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Try some of these great new kid's books.

BABIES AND TODDLERS:Many parents have fond memories of the "Little House" books by Laura Ingalls Wilder. In recent years, HarperFestival has issued picture book versions of the works, to great popular acclaim. Now, the publisher goes one step further and simplifies the stories to a board book level. While there's not much of a story line, the books are charmingly illustrated and serve as a simple introduction to Laura and her family. The four books in the series, which cost $3.95 each, are: "Laura Helps Pa," "Bedtime for Laura," "Hello, Laura!" and "Laura's Garden." (Ages 2-5).

One dark night, three little owls wait for their mother to return to their nest. At first, they are brave. But, as the night wears on, the owls grow more and more nervous that their mother might never return. In "Owl Babies" (Candlewick Press, $6.99), author Martin Waddell writes a delightful story that gently reminds young readers that Mommy will always come home. This book is a board book version of Waddell's now-classic tale, and the illustrations by Patrick Benson are just wonderful. (Ages 2-5).


The concept of time is difficult for young children to grasp. Author Lisa Grunwald gives them a handle on it in "Now Soon Later" (Greenwillow, $15). Aided by Jane Johnson's clear illustrations, Grunwald helps young readers make sense of time in an entertaining way. (Ages 3-5).

All children are fascinated by the story of their own birth. Author Robie Harris transforms this fascination into a wonderful new book, "Happy Birth Day!" (Candlewick Press, $16.99). Although each birth is an individual experience for parents and child, Harris manages to capture the universal aspects of the event, from when the baby first emerges into the world to the baby's first meeting with friends and family.

Harris' text is clear, and doesn't shy from important details like the clipping of the umbilical cord. But her main focus is on the joyfulness of birth. The illustrations by Michael Emberley are full of warmth and emotion (Ages 3-8).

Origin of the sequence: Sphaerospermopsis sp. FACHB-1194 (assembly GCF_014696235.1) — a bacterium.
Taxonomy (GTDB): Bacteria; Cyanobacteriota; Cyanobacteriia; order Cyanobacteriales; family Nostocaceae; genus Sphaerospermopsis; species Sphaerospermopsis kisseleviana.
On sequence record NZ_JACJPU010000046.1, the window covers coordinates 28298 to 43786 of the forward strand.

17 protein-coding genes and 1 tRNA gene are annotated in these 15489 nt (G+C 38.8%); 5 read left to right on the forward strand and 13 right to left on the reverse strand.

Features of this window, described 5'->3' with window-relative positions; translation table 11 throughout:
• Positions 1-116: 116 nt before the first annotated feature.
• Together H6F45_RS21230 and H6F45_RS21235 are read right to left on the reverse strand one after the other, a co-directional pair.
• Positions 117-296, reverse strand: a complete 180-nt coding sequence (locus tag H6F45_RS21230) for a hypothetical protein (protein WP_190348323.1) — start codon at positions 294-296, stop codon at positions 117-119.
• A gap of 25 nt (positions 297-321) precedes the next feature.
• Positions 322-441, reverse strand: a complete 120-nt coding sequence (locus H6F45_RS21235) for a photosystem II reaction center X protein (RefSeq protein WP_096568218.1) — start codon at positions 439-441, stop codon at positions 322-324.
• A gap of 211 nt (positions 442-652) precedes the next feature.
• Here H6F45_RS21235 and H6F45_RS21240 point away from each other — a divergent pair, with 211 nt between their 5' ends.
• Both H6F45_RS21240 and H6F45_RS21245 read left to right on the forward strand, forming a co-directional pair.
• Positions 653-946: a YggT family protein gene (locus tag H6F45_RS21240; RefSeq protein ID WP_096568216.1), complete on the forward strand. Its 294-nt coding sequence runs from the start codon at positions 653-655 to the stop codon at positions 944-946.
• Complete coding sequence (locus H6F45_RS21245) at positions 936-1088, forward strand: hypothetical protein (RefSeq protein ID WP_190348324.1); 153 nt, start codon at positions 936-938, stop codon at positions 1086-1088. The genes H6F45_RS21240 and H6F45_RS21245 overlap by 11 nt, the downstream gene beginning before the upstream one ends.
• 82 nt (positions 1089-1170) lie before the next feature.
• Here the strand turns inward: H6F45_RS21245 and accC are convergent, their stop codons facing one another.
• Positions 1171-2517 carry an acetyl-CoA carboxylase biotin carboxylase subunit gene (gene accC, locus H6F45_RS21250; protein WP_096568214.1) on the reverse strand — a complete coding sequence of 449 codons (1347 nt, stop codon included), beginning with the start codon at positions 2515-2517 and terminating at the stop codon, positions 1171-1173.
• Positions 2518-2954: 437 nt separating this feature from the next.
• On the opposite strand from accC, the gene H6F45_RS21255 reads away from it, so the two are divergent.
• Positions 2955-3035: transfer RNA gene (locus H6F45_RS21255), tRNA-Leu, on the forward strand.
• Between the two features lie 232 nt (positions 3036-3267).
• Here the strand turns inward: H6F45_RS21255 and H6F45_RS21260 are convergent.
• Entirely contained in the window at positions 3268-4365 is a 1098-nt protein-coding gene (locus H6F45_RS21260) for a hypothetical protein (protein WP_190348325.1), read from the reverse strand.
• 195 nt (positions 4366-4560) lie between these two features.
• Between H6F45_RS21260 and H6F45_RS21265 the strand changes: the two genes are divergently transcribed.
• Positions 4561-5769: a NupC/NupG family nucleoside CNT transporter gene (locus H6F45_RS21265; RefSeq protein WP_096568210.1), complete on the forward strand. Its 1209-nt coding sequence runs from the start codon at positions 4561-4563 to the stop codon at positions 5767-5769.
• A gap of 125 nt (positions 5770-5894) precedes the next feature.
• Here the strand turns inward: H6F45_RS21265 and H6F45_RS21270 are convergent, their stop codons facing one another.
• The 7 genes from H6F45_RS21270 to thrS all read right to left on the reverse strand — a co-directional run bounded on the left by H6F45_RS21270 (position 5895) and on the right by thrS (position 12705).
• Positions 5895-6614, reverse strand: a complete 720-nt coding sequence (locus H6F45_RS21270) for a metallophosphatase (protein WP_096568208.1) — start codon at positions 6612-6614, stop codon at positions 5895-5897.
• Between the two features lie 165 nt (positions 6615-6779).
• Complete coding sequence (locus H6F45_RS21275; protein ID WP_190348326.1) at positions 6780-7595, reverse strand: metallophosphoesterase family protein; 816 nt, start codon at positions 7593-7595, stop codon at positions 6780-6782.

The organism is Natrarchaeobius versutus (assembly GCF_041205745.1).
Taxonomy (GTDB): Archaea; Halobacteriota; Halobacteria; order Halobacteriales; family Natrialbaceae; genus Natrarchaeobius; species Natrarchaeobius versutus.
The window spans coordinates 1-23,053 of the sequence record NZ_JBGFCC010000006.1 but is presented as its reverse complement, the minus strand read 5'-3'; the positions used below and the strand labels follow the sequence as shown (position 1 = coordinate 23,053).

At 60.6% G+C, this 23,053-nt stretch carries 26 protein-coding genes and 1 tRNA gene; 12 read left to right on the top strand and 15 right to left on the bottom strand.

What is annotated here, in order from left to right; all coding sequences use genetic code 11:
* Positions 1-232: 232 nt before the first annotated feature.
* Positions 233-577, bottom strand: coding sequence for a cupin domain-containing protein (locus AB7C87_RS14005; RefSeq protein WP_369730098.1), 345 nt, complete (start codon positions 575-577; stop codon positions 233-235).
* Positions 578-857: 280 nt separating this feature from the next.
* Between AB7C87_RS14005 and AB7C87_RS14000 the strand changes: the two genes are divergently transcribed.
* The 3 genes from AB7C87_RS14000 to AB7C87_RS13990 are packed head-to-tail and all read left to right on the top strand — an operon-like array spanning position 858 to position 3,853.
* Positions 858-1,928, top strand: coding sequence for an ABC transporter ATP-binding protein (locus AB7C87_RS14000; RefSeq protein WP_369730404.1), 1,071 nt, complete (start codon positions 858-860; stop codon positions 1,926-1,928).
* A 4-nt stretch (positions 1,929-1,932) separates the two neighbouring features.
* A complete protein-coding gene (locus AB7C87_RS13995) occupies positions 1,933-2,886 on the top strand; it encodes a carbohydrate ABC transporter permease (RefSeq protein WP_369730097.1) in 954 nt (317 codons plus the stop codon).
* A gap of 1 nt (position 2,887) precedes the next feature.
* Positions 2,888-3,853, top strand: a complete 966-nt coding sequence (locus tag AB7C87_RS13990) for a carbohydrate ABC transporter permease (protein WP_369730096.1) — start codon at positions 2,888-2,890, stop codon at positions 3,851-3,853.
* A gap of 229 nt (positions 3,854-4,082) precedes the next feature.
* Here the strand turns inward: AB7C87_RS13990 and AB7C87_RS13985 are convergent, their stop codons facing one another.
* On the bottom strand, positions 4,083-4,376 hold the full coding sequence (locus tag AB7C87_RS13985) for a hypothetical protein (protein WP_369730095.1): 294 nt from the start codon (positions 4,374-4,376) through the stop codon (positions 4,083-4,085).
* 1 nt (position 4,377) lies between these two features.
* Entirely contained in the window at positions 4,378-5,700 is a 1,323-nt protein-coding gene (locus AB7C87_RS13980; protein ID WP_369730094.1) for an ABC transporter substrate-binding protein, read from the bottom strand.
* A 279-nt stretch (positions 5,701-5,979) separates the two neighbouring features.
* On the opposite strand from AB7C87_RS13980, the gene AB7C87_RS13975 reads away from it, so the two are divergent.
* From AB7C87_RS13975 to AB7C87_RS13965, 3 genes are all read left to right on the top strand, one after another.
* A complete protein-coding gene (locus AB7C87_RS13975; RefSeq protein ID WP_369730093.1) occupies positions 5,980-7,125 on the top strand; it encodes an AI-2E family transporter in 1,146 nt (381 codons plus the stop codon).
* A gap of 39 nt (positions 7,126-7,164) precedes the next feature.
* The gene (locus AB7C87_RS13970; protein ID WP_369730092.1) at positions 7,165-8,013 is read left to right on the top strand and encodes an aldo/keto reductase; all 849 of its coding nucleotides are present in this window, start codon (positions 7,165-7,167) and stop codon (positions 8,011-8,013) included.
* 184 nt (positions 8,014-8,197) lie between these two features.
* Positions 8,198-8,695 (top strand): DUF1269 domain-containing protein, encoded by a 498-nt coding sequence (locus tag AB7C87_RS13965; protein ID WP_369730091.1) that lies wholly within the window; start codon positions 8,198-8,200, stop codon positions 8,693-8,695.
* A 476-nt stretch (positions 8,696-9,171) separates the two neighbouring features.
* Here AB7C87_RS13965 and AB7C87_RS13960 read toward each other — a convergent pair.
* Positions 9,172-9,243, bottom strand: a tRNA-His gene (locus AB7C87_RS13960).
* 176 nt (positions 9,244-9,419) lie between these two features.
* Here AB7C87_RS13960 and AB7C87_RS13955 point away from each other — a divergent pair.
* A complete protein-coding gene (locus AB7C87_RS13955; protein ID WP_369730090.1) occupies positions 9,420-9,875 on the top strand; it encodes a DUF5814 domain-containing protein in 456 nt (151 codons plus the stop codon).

Encyclopedias used to be full of dull but important entries, enlivened only by a few black and white photographs and line drawings. "The Kingfisher First Encyclopedia" (Kingfisher, $16.95) is the antithesis of those old-time encyclopedias. It's a volume full of brightly colored illustrations and easy-to-read, in-depth entries about everything from maps to reptiles to camouflage. Kids will enjoy just leafing through this useful, entertaining book (Ages 6-10).

Scholastic's new "First Grade Friends" series offers some fun reading for beginning readers. The four books in the series cost $3.50 each, are aimed at ages 5-7, and tackle various challenges that face first graders. The titles in the series are: "The Gym Day Winner," "Recess Mess," "The Classroom Pet," and "The Lunchbox Surprise."

Although it was written a century ago, Charles Dickens' "Oliver Twist" retains its power and fascination for readers. Now Lesley Baxter has crafted an abridged version of Dickens' classic that makes it easier for modern young readers to understand and enjoy. This new version, "Oliver Twist" (Dial Books, $19.99), is a large-size volume that makes it easy to handle when reading aloud. It also features richly colored illustrations by Christian Birmingham that add immeasurably to the reader's enjoyment of the book. (Ages 8 up, although children as young as 5 would probably enjoy hearing the book read aloud.)